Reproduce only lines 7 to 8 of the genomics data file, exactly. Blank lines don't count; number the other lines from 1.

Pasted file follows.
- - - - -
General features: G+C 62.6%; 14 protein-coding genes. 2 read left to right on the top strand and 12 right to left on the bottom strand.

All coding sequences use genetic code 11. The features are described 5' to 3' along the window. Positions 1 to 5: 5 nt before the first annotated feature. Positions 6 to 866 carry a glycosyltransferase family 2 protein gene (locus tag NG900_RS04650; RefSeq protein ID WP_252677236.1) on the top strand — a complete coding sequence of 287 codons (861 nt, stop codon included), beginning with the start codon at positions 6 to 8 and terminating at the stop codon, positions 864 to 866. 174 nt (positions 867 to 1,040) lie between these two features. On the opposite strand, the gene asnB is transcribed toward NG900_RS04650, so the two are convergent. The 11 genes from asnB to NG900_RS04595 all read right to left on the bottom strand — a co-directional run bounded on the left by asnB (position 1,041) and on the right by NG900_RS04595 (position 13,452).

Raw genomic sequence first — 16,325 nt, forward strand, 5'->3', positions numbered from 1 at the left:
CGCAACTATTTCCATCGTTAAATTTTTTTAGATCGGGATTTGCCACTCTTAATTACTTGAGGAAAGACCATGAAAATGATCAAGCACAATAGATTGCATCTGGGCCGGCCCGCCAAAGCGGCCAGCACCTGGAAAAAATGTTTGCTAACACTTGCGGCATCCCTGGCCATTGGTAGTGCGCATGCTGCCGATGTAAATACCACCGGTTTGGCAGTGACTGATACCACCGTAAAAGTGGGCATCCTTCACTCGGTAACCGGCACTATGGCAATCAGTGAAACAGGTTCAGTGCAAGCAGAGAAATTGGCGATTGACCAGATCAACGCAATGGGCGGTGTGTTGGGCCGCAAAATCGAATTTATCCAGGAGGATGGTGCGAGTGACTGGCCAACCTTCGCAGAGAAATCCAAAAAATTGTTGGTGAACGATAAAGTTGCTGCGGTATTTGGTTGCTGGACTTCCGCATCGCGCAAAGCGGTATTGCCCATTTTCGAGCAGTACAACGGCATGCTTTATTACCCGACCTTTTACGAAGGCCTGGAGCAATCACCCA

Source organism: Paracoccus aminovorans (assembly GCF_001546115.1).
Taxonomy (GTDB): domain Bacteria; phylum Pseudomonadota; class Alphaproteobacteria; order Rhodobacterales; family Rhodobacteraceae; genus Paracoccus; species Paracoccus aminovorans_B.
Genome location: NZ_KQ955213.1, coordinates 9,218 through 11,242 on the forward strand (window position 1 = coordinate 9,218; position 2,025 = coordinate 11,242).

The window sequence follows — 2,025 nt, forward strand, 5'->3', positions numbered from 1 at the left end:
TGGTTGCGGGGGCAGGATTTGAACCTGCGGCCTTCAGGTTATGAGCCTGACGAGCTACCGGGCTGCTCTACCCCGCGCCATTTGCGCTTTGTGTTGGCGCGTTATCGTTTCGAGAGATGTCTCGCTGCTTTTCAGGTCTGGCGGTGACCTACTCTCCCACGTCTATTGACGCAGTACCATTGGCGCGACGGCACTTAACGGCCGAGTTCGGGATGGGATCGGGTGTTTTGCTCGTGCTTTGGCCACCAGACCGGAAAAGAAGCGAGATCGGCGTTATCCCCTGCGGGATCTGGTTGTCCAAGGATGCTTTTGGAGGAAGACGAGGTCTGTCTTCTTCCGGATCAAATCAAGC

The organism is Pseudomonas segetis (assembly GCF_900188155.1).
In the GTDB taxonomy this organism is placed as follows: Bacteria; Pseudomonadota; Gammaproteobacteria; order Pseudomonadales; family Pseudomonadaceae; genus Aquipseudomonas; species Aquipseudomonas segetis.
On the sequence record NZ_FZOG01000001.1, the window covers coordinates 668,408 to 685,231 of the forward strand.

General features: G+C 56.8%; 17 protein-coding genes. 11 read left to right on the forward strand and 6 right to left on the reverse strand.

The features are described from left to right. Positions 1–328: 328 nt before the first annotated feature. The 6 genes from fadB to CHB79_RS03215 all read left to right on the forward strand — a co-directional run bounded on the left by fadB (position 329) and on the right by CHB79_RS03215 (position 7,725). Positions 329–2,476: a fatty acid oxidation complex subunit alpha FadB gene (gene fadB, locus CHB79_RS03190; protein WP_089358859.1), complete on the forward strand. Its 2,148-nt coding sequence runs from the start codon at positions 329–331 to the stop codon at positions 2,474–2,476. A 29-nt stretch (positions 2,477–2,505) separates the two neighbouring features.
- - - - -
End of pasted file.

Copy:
Genome location: NZ_KQ955213.1, coordinates 9,218 through 11,242 on the forward strand (window position 1 = coordinate 9,218; position 2,025 = coordinate 11,242).

The window sequence follows — 2,025 nt, forward strand, 5'->3', positions numbered from 1 at the left end: